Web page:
To reduce disinfection by-product (DBP) formation in drinking water treatment, the presence of natural organic matter in surface waters must be minimised. This paper describes pilot plant studies carried out on two surface waters to assess the effectiveness of coagulation in organic matter removal, the Turia and Jucar rivers, which supply the city of Valencia (1m inhabitants). The experiments were conducted with different coagulants (iron sulphate, polyaluminium chloride (PACl)) and treatment schemes. Process effectiveness was evaluated in terms of effluent turbidity, presence of residual metal in final water, and organic matter removal. Four parameters were used to quantify organic matter concentration: total organic carbon (TOC), trihalomethane precursors, ultraviolet absorbance at 254 nm, and oxidability to permanganate. Iron sulphate yielded better results than PACl. Finally, some mathematical relationships were established between coagulant dosages and organic matter removal.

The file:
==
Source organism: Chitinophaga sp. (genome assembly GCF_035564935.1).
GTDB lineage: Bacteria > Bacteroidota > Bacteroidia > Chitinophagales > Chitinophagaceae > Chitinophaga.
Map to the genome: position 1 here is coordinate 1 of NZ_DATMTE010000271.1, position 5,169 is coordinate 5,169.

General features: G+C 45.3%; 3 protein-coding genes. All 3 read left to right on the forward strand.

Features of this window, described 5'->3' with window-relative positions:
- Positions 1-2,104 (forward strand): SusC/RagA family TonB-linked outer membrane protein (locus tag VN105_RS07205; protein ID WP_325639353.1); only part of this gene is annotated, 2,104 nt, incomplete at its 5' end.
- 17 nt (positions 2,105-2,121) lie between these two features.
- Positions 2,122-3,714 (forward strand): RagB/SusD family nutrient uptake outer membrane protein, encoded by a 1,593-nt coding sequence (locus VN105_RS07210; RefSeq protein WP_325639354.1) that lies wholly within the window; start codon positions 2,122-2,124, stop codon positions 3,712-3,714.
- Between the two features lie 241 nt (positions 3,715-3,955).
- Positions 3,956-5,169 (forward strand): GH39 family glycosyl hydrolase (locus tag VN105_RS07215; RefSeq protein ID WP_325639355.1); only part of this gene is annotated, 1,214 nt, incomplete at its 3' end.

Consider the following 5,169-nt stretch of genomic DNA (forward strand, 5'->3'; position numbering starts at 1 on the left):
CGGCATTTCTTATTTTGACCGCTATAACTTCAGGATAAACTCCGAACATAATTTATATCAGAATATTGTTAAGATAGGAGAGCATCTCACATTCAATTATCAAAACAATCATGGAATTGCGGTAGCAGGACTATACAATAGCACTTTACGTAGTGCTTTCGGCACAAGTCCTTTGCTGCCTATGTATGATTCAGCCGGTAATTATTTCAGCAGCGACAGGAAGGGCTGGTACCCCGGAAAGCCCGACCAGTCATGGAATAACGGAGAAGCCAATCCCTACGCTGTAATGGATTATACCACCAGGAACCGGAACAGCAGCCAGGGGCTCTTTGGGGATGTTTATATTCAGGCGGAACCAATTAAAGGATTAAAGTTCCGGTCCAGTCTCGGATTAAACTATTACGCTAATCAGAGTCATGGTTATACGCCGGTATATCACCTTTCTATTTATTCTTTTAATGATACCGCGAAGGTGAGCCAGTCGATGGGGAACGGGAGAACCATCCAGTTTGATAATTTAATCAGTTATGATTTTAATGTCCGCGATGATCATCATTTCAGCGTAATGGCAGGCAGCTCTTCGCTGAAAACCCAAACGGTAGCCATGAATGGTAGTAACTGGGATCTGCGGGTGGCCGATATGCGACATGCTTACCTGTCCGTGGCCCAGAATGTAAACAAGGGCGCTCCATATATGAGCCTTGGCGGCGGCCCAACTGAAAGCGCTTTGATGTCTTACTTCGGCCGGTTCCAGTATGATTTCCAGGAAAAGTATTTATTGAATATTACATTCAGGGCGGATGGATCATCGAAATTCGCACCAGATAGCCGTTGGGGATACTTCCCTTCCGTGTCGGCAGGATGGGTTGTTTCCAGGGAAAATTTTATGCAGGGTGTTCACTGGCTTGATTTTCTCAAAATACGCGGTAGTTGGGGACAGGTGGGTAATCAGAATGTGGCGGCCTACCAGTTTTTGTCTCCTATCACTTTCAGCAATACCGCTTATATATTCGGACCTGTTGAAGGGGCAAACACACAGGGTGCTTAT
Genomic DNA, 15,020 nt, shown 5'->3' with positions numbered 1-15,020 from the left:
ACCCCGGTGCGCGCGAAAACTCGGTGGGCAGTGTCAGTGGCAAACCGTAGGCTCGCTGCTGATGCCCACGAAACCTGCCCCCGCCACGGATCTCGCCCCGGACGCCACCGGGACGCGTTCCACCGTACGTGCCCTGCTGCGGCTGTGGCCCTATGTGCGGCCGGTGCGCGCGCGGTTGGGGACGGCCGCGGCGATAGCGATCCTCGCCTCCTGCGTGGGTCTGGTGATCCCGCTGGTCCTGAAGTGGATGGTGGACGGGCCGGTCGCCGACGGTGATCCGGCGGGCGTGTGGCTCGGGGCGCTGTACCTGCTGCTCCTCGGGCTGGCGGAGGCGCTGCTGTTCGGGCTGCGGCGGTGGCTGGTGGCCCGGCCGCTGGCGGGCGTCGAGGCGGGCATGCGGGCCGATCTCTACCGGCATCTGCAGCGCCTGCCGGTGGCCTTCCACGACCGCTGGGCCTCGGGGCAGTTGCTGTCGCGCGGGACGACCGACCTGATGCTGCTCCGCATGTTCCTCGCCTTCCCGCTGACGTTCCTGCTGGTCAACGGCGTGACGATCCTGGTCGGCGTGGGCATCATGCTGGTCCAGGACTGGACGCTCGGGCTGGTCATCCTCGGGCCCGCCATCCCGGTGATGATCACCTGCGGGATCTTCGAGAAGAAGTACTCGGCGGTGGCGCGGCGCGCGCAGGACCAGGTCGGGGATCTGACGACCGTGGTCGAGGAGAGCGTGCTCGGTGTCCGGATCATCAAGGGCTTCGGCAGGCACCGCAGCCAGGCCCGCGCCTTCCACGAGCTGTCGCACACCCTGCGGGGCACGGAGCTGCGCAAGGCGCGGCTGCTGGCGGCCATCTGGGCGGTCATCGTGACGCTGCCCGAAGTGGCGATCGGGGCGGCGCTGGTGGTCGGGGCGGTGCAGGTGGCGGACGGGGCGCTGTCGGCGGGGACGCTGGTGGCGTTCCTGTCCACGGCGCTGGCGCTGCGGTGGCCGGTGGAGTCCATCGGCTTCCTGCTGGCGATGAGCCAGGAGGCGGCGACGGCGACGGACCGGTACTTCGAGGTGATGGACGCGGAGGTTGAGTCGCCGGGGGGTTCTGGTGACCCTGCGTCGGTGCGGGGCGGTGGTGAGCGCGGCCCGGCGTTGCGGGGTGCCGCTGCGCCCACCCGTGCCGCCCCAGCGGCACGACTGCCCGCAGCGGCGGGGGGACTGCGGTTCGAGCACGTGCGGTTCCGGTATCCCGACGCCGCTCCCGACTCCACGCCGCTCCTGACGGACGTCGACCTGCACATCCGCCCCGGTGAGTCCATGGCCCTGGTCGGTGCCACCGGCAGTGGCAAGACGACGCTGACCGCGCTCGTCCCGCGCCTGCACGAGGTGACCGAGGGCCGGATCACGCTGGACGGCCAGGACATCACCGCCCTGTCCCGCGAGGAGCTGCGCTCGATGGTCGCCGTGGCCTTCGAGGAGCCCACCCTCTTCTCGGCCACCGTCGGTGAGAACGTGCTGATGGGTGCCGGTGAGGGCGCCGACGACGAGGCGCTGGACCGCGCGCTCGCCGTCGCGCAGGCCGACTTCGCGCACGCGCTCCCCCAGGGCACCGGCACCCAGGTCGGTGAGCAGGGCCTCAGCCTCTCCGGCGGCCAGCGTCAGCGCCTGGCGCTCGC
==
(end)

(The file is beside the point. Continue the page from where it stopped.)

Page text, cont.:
This paper involves a preliminary study on controlling DBP formation in conventional treatment. Future work will set out the results obtained using GAC filtration and ozonation.

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